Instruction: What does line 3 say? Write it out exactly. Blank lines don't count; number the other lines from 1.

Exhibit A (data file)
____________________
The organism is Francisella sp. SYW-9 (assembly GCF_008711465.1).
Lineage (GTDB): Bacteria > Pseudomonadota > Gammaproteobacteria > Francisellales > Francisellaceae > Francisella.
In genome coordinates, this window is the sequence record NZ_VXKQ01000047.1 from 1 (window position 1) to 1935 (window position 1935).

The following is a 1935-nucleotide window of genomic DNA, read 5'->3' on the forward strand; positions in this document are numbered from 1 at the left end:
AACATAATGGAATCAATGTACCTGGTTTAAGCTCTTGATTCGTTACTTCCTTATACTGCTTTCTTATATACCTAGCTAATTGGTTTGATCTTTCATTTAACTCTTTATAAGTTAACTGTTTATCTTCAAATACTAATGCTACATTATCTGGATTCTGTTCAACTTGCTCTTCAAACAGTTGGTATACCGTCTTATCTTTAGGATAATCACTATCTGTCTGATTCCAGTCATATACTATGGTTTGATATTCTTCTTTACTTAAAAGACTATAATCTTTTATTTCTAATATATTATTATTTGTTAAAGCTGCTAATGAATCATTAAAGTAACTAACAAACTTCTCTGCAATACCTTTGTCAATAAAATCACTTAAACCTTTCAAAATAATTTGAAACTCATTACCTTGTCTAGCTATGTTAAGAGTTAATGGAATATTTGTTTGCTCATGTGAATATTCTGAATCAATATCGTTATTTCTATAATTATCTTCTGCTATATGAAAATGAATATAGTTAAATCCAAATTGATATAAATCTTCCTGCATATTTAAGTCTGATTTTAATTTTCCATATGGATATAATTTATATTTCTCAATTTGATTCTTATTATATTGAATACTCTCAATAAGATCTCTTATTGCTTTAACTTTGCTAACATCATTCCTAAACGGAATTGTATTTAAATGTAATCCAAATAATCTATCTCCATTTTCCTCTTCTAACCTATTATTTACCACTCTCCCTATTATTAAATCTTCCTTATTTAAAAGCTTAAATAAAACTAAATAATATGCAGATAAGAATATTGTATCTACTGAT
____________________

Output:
In genome coordinates, this window is the sequence record NZ_VXKQ01000047.1 from 1 (window position 1) to 1935 (window position 1935).